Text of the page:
Gravesite & Sun

In the early morning hours of November 25th, 2013 my father, Larry Woodbury, passed on from his life on this earth to a life of worshipping our Savior for ten thousand years and forever more.  That moment was preceded by a grueling and painful 5-month battle with lung cancer, concluding with a 13-day hospice stay that I still cannot fully fathom. So I am writing this post as a pause from my normal exploration of finance, entertainment and theology.  I am writing this because I HAVE to – not that I want to.  I have to get these thoughts out and move on.

So I duly warn all who continue that I will only be relating my experience with pain, grief and death.  Please do not draw any conclusions or comparisons with anyone else’s journey.  Each journey is subjective, personal, non-linear and irrational.  Each person’s battle with grief is as individual and unique as a snowflake or a fingerprint.  So this is my personal journey of what I learned watching death come:

  • I learned that my mother is even stronger and more courageous than I realized.
    • My father battled his cancer mostly in private and that was his wish.  My mother was the courageous one that had to deal with that on a daily, hourly and minute-by-minute basis. Showing God’s love, grace and strength during such circumstances is exactly what crowns in heaven are for.
  • I learned that there was no person more generous in this world than my father.
    • I could relate dozens of examples, but let me relate the last one.  The week before he was officially diagnosed with cancer, with his body already being ravaged with the cancer in at least three areas and while in extreme pain, he stopped by my house to see if I was free.  Why?  Because he wanted to add to my driveway a slab of cement so we could turn better into the driveway without destroying the grass by cutting the corner.  And why would he do this?  Because as he told me, he didn’t know when he would be able to do a project like this again.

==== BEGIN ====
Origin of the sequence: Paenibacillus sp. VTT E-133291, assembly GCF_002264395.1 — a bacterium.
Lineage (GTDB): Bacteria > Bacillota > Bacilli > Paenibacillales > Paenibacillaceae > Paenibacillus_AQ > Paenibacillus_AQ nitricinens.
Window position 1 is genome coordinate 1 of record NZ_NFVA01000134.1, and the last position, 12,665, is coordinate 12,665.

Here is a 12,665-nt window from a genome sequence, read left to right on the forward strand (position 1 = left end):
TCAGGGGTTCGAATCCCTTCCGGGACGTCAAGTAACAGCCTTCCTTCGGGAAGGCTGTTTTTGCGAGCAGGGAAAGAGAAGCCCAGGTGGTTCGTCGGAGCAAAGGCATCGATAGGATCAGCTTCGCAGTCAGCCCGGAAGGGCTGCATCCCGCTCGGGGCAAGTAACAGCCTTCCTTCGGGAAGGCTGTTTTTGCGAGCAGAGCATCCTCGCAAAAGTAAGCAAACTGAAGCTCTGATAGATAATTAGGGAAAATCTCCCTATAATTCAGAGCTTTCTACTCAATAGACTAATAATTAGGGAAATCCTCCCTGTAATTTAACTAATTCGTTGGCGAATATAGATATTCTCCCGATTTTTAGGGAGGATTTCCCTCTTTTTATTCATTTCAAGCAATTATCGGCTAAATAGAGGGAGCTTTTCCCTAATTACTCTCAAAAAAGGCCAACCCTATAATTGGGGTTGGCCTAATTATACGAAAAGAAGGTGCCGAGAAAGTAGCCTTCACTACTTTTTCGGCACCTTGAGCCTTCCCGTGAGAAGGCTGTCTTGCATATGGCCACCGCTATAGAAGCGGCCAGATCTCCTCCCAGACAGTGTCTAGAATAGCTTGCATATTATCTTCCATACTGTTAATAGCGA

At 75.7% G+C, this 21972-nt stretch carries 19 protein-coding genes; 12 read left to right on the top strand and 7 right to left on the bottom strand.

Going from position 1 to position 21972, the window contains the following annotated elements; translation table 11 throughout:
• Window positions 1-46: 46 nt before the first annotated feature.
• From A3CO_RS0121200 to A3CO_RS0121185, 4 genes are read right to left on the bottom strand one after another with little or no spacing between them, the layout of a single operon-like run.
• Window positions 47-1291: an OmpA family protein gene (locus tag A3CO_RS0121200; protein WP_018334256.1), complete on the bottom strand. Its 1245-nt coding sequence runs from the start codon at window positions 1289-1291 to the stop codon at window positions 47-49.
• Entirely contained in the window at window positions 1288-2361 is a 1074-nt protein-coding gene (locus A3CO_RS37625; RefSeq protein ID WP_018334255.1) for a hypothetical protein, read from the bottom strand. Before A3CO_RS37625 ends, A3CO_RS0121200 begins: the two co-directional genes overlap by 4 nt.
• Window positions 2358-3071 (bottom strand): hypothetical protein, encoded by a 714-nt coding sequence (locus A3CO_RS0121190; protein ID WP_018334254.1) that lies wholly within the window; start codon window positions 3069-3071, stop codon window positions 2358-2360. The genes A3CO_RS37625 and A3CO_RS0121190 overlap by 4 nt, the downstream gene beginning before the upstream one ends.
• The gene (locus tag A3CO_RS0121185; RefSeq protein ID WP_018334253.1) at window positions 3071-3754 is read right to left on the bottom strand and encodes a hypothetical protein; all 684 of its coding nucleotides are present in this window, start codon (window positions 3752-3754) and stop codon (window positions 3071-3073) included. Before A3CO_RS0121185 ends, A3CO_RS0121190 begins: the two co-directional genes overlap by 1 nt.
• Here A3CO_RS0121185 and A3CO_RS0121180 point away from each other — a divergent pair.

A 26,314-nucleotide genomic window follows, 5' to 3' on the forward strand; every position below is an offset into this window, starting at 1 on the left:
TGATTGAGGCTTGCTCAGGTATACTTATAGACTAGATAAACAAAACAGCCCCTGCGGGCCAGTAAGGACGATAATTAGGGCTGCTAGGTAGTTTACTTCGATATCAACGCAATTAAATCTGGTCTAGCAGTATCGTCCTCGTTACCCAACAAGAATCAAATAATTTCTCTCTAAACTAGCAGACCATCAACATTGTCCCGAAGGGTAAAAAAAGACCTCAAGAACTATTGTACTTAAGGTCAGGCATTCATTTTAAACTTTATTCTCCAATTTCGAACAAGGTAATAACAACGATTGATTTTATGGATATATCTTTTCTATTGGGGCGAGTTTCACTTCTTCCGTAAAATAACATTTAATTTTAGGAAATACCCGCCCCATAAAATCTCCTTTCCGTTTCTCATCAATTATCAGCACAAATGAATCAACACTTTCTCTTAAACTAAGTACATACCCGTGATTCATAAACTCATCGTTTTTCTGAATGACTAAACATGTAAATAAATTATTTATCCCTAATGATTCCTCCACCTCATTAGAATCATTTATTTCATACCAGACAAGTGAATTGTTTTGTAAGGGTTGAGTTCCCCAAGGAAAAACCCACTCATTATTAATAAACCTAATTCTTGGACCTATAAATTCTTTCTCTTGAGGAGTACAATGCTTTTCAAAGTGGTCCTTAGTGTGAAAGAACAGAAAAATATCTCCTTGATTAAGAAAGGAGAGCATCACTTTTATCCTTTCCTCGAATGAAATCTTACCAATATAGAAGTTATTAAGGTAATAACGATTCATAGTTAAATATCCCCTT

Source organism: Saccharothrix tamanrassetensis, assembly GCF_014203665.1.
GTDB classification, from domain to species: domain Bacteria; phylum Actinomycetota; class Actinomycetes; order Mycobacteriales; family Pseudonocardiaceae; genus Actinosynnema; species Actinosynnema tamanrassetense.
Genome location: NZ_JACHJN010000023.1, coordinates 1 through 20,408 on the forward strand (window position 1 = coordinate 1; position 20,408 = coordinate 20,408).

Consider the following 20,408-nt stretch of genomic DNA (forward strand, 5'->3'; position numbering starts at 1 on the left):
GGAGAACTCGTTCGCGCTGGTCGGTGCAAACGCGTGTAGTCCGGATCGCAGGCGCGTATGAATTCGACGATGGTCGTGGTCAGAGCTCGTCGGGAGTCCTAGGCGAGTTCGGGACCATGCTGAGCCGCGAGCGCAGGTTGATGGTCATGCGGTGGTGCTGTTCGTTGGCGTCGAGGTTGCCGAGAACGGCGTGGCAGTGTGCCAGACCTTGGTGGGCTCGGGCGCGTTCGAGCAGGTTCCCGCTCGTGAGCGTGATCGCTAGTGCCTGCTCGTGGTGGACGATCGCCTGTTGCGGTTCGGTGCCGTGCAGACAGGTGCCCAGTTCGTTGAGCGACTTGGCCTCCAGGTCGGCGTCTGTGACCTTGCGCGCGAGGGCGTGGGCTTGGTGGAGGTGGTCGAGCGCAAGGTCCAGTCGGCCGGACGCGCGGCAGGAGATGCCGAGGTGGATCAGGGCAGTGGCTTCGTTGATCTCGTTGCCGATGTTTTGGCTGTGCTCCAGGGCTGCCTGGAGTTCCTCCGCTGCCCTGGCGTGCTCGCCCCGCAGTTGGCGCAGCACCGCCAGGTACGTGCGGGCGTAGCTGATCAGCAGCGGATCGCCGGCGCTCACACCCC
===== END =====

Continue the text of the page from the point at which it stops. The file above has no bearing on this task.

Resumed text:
• I learned there is no manual or guidebook about this.
    • The Word of God provides me hope, don’t misunderstand me.  But at points you get overwhelmed.  How do I watch my father die?  How do I continue on when my 8-year son old sings his Christmas program song to his grandfather over the speakerphone and it ends in “sleep in heavenly peace”?  How do I watch my 6-year old daughter look through a window at her hero with chin folded on her arms?  How do I process her going up to her papa’s bed, blow him a kiss and say goodbye?  What do you say next when she prays, “We pray for papa; he has cancer.  Heal him.  We love him and don’t want him to leave but you in control.  Help meeting with doctor to go well so we can say goodbye.”  She showed more faith and Christian devotion in that little prayer than I ever have.  So in the end you have no choice – you run into your Savior’s arms and weep.
  • I learned that you have weird feelings that you truly don’t know how to process.
    • How do you process literally watching someone pass away?  Or watching my mother watch her husband of almost 50 years leave this earth?  Or watching my siblings watch their father grapple with death?  Or explaining this whole process to my three children?  It is simply brutal.
  • I learned that death is disgusting.
    • There is NOTHING good about it.  There is nothing to glamorize or romanticize.  It is gross and painful.  Emotionally and physically.  Watching a body waste away and shut down.  Learning how to grieve.  Watching others grieve.  Guiding young children through the sights, sounds, smells and situations.  The only thing that redeems it is because we have a Redeemer who loved us so much he sacrificed his Son.  The only thing that makes it hopeful is because he have been given a Hope and that hope is Christ.
  • I learned that I had forgotten that I was free.
    • Free to not care about the petty and the worthless and the meaningless.  The pop singer scandals, sport teams records, pseudo Christian controversies, political bickering, and work controversies.   If I live as long as my father did, I am over halfway complete with my journey as a sojourner on this earth. Time to regain focus on treasures in heaven.  Time to focus on the weak, the helpless, the defenseless, the confused.  Time to get to work.  Time to fight for, defend, and proclaim what true freedom looks like.  I am free because of Christ.  I am free in Christ.

And I close with what the last thing I told my father.  Not because it is anything profound or special but because when I leave this earth, I would like to hear this from my children, just before I hear from my Savior “Well done good and faithful servant”.  And when I leave, I want my children to tell me “You’ve done good dad.  We got this for a while.  Just rest.”

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